SaaS sign-up flow tips from 10 leading companies
Plus, announcing Formsort’s new SaaS templates
Software-as-a-service (SaaS) sign-up flows are designed to get potential users registered and inside the product as quickly as possible. While SaaS sign-up flows are typically short (<10 screens), there are several business and design decisions that inform the experience: should you have a pop-up or landing page? How much friction should you have in the sign-up process? Should you drop new users into a free trial of a paid tier, or in a freemium tier?
We just launched a series of SaaS templates to help teams answer these questions. Customers can use our templates to build sleek sign-up flows at the click of a button. You can check out these templates here.
We built these templates after analyzing dozens of leading SaaS sign-up flows. This article is the first in a series of articles summarizing our observations. Below we highlight trends from 10 of our favorites SaaS companies: Airtable, Basecamp, Canva, Figma, Loom, Notion, Ramp, Retool, Shopify and Webflow. You can find further design inspiration on Fineflows, our design gallery of sign-up flows from leading businesses.
The homepage is usually the first touchpoint for organic website visitors, so we’ll start our analysis here. A prominent call-to-action (CTA) button is essential for hooking leads on the homepage. All of the companies we analyzed have large, bright CTA buttons leading to their sign-up flows, but the number of CTA buttons varies. Ramp has one button, Airtable has two buttons, and others have one button for mobile screens and two for desktop screens. This article is a great resource for CTA design.
Pop-ups vs. landing page
After clicking the sign-up button on the homepage, a lead can be directed to a new landing page or a pop-up. Most companies (8/10) redirect users from the homepage to a separate sign-up page. See Basecamp below as an example. By contrast, Canva and Figma use a pop-up sign-up modal in order to get users into the product as quickly as possible.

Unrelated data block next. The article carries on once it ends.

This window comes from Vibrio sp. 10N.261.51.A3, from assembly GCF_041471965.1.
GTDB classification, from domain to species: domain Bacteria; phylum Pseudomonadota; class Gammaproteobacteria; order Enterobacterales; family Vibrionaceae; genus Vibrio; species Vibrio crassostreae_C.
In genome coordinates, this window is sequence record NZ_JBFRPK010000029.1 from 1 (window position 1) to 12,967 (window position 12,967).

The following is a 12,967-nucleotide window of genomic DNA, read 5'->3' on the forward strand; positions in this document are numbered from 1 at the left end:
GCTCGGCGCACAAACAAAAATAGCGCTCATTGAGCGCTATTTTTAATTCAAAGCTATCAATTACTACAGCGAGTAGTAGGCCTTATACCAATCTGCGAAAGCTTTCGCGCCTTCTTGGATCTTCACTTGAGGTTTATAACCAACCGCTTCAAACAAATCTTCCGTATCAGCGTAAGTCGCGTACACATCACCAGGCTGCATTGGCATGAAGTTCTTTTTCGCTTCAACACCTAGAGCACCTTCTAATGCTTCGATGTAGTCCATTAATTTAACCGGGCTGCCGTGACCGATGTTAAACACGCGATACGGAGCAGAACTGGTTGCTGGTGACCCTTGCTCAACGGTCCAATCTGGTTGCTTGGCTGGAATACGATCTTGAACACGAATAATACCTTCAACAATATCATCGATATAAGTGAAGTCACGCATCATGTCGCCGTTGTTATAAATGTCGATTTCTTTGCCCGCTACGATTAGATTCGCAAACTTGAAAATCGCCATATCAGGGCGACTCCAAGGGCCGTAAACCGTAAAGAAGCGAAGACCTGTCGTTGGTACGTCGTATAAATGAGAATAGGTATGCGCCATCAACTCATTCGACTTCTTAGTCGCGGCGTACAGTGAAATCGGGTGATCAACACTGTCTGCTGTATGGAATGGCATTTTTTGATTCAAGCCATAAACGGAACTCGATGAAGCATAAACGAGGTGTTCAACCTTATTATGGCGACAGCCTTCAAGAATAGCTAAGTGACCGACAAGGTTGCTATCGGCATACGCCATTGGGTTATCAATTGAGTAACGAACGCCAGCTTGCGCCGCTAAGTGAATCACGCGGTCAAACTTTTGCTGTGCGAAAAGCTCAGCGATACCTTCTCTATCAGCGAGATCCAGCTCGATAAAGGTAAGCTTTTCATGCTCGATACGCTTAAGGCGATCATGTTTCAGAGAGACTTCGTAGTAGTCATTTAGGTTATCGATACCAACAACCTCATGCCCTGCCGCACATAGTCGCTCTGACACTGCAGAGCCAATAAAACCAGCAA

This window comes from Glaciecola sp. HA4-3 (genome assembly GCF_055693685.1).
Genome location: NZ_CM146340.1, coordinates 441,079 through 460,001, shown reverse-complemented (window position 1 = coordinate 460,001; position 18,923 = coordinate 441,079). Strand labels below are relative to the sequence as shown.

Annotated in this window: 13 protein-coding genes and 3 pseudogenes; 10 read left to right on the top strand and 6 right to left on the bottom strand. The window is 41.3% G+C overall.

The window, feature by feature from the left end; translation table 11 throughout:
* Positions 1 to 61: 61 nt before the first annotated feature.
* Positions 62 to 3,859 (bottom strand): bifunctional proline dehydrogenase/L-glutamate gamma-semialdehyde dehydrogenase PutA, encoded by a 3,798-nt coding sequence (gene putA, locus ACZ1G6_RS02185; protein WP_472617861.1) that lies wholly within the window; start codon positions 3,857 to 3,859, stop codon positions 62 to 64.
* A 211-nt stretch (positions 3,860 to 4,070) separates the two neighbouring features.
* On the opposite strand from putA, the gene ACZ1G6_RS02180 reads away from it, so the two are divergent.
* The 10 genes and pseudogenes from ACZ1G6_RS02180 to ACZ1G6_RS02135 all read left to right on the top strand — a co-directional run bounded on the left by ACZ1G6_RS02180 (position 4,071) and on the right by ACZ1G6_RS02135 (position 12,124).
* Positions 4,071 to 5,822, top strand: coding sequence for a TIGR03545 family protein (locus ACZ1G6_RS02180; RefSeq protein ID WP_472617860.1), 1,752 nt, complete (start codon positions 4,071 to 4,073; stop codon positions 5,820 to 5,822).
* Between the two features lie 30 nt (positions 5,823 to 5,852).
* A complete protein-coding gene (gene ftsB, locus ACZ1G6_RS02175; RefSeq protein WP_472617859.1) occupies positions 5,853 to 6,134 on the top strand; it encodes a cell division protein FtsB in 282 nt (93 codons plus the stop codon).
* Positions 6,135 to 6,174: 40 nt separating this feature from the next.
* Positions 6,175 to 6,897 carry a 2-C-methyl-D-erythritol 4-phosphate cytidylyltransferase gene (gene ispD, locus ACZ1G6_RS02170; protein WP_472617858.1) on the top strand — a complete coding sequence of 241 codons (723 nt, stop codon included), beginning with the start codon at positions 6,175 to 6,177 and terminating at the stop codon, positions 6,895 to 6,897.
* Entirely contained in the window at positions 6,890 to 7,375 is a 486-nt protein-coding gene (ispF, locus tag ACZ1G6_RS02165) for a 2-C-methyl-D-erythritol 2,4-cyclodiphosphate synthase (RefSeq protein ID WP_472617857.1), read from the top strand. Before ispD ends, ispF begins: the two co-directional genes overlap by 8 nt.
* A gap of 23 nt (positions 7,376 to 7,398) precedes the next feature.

A few companies have sidebars on their sign-up pages to help organize information. Sidebars are a great way to feature value props and social proof in a left-to-right fashion.
We like how Webflow and Loom have designed their sidebars. Both feature social proof, but in different ways: Webflow features customer headshots, while Loom displays a customer testimonial on the entire right hand side of the page.
In each of these flows, the sidebar stands out with brighter colors, designs and messaging. The account creation side of the page is much simpler, with a white background and minimal text. This is intentional and designed to draw the visitor's attention to the social proof and help build credibility. For more sidebar inspiration, check out our article on sidebar design.
Animations can help liven up any form. Canva and Ramp both celebrate milestones in the sign-up experience with confetti animations. This is a nice way to get customers excited about the product and increase the likelihood of product activation.
Formsort offers a confetti animation so customers can add some flair to their flow.
Sign-up flows are the first conversation with a potential customer. The questions you ask can help leads learn more about the product and feel more invested in the relationship. However, this “friction” also has a flipside: each additional question can increase the risk of drop-off.
The majority of SaaS companies we analyzed (8/10) have some friction in their sign-up flow.
That depends on a few factors:
1. Who is your target customer? What kind of UX do they want?
For example, developers want to jump through as few hoops as possible. They want to try out your product quickly and see if it’ll fit their needs (or not). As a result, dev-oriented tools like Retool have near frictionless sign-up experiences.
Retool’s sign-up experience is very straightforward: enter your name, email and password, then choose a Retool workspace name. After that, they drop you into the product and let you choose the type of database to work with.